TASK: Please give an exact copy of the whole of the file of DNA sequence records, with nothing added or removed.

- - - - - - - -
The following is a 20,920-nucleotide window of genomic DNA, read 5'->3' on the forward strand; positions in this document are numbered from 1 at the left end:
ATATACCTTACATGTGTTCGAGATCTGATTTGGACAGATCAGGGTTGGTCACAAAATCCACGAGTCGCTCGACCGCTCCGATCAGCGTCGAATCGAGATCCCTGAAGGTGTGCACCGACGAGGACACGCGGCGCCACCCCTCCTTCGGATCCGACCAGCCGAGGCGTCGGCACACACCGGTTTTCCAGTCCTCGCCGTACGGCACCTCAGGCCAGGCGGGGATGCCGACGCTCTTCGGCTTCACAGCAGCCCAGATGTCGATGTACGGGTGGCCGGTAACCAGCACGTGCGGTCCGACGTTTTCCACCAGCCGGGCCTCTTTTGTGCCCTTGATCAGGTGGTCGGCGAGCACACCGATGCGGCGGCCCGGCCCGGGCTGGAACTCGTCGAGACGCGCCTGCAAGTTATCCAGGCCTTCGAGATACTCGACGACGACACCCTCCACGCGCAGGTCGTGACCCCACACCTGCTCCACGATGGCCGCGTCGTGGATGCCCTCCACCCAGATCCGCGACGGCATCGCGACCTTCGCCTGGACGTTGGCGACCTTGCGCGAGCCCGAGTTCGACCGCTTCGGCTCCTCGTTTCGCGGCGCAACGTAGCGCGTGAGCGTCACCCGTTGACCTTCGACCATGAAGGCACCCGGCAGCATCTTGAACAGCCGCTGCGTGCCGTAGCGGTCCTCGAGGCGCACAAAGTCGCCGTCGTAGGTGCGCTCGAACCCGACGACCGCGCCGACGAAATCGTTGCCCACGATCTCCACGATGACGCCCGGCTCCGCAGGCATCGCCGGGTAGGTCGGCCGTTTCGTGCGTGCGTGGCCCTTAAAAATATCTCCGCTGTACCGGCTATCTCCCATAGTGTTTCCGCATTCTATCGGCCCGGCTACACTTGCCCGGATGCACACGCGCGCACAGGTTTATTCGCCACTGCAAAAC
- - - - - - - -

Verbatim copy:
The following is a 20,920-nucleotide window of genomic DNA, read 5'->3' on the forward strand; positions in this document are numbered from 1 at the left end:
ATATACCTTACATGTGTTCGAGATCTGATTTGGACAGATCAGGGTTGGTCACAAAATCCACGAGTCGCTCGACCGCTCCGATCAGCGTCGAATCGAGATCCCTGAAGGTGTGCACCGACGAGGACACGCGGCGCCACCCCTCCTTCGGATCCGACCAGCCGAGGCGTCGGCACACACCGGTTTTCCAGTCCTCGCCGTACGGCACCTCAGGCCAGGCGGGGATGCCGACGCTCTTCGGCTTCACAGCAGCCCAGATGTCGATGTACGGGTGGCCGGTAACCAGCACGTGCGGTCCGACGTTTTCCACCAGCCGGGCCTCTTTTGTGCCCTTGATCAGGTGGTCGGCGAGCACACCGATGCGGCGGCCCGGCCCGGGCTGGAACTCGTCGAGACGCGCCTGCAAGTTATCCAGGCCTTCGAGATACTCGACGACGACACCCTCCACGCGCAGGTCGTGACCCCACACCTGCTCCACGATGGCCGCGTCGTGGATGCCCTCCACCCAGATCCGCGACGGCATCGCGACCTTCGCCTGGACGTTGGCGACCTTGCGCGAGCCCGAGTTCGACCGCTTCGGCTCCTCGTTTCGCGGCGCAACGTAGCGCGTGAGCGTCACCCGTTGACCTTCGACCATGAAGGCACCCGGCAGCATCTTGAACAGCCGCTGCGTGCCGTAGCGGTCCTCGAGGCGCACAAAGTCGCCGTCGTAGGTGCGCTCGAACCCGACGACCGCGCCGACGAAATCGTTGCCCACGATCTCCACGATGACGCCCGGCTCCGCAGGCATCGCCGGGTAGGTCGGCCGTTTCGTGCGTGCGTGGCCCTTAAAAATATCTCCGCTGTACCGGCTATCTCCCATAGTGTTTCCGCATTCTATCGGCCCGGCTACACTTGCCCGGATGCACACGCGCGCACAGGTTTATTCGCCACTGCAAAAC